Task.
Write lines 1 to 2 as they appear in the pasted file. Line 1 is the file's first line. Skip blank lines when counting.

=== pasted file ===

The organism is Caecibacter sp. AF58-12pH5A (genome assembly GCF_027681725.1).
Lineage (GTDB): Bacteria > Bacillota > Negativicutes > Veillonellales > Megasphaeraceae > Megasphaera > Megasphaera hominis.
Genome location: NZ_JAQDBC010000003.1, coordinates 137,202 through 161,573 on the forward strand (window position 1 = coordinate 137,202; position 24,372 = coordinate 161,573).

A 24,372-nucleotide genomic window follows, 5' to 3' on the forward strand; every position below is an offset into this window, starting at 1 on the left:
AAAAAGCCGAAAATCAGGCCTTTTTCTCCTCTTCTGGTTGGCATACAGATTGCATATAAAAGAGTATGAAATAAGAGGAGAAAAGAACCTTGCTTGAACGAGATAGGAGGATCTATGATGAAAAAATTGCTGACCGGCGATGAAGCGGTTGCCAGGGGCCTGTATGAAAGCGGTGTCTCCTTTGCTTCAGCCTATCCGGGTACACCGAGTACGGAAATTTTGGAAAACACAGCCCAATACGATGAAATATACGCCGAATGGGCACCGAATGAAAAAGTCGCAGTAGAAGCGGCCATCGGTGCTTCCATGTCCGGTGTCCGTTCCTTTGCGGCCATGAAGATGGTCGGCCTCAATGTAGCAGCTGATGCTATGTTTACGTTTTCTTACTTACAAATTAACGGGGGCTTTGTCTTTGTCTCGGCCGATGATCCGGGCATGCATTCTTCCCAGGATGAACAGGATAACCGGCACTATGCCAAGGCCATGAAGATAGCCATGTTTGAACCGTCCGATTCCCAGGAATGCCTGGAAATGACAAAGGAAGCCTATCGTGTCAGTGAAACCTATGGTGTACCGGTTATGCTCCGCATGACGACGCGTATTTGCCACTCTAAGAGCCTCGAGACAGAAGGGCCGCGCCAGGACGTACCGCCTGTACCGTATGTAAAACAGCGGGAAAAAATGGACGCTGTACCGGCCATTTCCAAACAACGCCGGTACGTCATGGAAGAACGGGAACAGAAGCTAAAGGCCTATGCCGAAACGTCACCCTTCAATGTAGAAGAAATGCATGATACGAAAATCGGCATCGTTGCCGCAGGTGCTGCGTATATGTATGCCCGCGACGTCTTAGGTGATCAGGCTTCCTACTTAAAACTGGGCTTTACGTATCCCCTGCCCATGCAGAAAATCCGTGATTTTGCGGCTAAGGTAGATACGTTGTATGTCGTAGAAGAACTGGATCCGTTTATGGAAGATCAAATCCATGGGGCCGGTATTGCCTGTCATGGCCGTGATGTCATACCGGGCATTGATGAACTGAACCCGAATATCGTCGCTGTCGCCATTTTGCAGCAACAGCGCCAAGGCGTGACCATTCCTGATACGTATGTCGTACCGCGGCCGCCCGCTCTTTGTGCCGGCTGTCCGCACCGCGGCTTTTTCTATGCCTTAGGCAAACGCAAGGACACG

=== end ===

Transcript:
The organism is Caecibacter sp. AF58-12pH5A (genome assembly GCF_027681725.1).
Lineage (GTDB): Bacteria > Bacillota > Negativicutes > Veillonellales > Megasphaeraceae > Megasphaera > Megasphaera hominis.